Wednesday, February 16, 2011

Chancellor and Governor

Later in term we will spend some time thinking about monetary and fiscal policy; these are the two ways in which governments attempt to influence economic activity, wisely or otherwise.  Both are currently in the news regularly; fiscal policy because the Coalition is running a very tight fiscal policy in order to bring down the government deficit, and monetary policy because interest rates remain essentially at zero yet inflation is high.

The current monetary policy arrangements have the Bank of England commissioned by the government to set interest rates to achieve an inflation target of 1-3%.  However, for 20 of the last 30 months, that target range has been missed by the Bank.  Every time the target is missed, the Governor of the Bank of England, Mervyn King, must write a letter to the Chancellor explaining why the Bank has failed in its duty.  The Chancellor usually responds, and these letters, in the interests of openness, are published on the internet.  Here is George Osborne's recent response to King.

The interesting aspect of this letter is that Osborne suggests that by staying the course of the government's very tight fiscal policy, this will help monetary policy to be more effectively conducted because without it, inflation would surely happen.  Of course, there are plenty of counter arguments to this assertion, not least that given inflation is generally imported inflation currently (cost push), then it will not necessarily fall due to domestic actions by governments (unless they can increase the exchange rate).  Furthermore, such a contractionary fiscal policy could yet see the UK returning to a recession (we saw negative growth in the last quarter), in which case again if inflation is imported, there seems little reason why this would make the Bank's job any easier: Inflation will still be high, and the economy in a recession.

Furthermore, whatever the government does with fiscal policy, the Bank can always counteract with monetary policy: Assuming their efficacy, if fiscal policy was loose, then tight monetary policy would suffice to keep economic activity reasonably constant, and equivalently a tight fiscal policy could be counter-balanced with a loose monetary policy (so QE2 and more).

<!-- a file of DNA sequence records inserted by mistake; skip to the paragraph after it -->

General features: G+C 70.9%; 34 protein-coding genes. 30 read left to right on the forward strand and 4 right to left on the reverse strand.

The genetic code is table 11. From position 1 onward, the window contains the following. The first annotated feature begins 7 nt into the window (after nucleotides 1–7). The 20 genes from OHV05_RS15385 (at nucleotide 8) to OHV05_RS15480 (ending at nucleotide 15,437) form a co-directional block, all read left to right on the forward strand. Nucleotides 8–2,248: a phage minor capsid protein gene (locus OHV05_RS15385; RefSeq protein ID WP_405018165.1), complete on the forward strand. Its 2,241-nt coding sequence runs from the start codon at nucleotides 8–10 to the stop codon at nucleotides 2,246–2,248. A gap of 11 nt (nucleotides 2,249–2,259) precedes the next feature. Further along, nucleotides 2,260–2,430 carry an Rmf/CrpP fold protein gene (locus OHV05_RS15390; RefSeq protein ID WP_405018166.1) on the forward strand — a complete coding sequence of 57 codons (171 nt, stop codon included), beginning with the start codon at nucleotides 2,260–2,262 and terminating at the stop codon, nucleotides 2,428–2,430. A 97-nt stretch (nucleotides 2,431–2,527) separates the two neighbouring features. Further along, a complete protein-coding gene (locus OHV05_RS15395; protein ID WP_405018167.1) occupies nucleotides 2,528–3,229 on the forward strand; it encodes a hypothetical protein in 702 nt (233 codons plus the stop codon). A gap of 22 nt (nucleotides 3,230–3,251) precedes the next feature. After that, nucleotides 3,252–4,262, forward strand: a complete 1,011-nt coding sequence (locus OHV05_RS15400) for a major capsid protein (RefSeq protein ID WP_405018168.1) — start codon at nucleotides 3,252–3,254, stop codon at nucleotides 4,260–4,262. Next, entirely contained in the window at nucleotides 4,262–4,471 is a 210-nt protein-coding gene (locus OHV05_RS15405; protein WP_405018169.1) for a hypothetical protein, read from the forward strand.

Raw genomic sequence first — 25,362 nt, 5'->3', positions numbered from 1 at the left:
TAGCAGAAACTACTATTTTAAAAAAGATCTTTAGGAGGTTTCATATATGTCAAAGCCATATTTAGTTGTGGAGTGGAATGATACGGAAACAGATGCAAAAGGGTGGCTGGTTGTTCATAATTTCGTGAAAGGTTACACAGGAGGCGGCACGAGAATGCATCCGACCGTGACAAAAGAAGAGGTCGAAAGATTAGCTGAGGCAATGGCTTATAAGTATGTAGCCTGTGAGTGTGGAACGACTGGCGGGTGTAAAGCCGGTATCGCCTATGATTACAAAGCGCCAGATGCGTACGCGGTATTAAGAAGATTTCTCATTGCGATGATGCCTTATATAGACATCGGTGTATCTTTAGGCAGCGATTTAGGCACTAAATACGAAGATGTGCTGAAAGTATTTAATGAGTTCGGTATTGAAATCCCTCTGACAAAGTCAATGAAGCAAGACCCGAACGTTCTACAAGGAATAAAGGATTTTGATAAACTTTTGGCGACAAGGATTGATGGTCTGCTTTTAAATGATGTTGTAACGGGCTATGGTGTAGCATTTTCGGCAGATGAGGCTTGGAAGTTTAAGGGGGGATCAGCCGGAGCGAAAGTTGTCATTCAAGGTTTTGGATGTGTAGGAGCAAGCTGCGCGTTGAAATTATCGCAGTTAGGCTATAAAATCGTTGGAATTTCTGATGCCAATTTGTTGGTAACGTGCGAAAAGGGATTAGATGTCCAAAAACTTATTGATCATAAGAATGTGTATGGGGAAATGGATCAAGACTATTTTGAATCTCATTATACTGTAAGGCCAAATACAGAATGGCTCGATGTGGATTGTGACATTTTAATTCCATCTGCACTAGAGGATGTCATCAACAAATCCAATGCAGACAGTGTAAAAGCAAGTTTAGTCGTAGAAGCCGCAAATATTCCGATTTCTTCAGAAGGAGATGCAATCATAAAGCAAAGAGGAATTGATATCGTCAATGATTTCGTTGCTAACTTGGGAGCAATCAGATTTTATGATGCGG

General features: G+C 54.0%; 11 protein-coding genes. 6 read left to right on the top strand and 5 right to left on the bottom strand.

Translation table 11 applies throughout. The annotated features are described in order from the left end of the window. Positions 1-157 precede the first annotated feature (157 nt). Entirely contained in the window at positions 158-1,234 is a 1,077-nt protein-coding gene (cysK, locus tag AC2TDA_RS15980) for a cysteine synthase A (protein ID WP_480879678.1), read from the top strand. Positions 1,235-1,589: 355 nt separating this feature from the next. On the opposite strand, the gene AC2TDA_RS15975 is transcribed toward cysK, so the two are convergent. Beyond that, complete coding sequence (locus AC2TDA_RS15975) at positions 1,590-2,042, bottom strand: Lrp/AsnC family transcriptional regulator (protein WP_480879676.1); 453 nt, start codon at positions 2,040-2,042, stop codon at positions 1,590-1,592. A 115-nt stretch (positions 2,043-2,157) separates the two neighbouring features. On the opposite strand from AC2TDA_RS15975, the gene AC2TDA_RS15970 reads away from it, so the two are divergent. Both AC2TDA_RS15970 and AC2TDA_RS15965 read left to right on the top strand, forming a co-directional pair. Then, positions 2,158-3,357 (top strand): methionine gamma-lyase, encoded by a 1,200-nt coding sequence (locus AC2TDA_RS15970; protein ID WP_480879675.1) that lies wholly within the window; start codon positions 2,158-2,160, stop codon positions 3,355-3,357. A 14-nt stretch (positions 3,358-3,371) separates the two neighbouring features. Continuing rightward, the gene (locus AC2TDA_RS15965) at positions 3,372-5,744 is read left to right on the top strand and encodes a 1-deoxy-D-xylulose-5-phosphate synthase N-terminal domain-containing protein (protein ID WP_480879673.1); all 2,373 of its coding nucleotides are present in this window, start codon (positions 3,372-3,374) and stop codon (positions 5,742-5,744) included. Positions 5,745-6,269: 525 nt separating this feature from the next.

Thursday, February 10, 2011

The Bank of England's Big Decision

In about half an hour, the Bank of England will announce its decision on interest rates. Each month, on the first or second Thursday, the Monetary Policy Committee (MPC) of the Bank of England meets to decide on monetary policy. The main tool of monetary policy used by economies around the world currently is the interest rate, and the MPC will decide whether it is going to keep the interest rate on hold for another month at its lowest practical value of 0.5%, or whether it will increase interest rates. It faces a tough decision.

Later in term we'll talk quite a bit about monetary and fiscal policy and we'll start to understand just why this decision is so tough. In any state of the world it is hard to forecast and know what is going to happen in the future and hence know the right thing to do with monetary policy.

Currently the Bank has a problem in that economic growth is negative yet inflation is above its target (of 2%). In an ideal world, the Bank would have one of these two problems to deal with, because they demand conflicting responses. Negative growth demands loose monetary policy, hence low interest rates, in order to stimulate economic activity. But high inflation demands tight monetary policy, hence higher interest rates, in order to keep economic activity in check and thus keep inflation down.

There's another part of this difficult question though which the Bank must factor in: Much of our inflation is imported from abroad, as the pound has lost so much value in recent years. As we've learnt recently, if interest rates did rise here in the UK, it is possible that the exchange rate would appreciate, hence reducing that imported inflation effect.

Either way, we lie in wait for the decision, expected in about 24 minutes...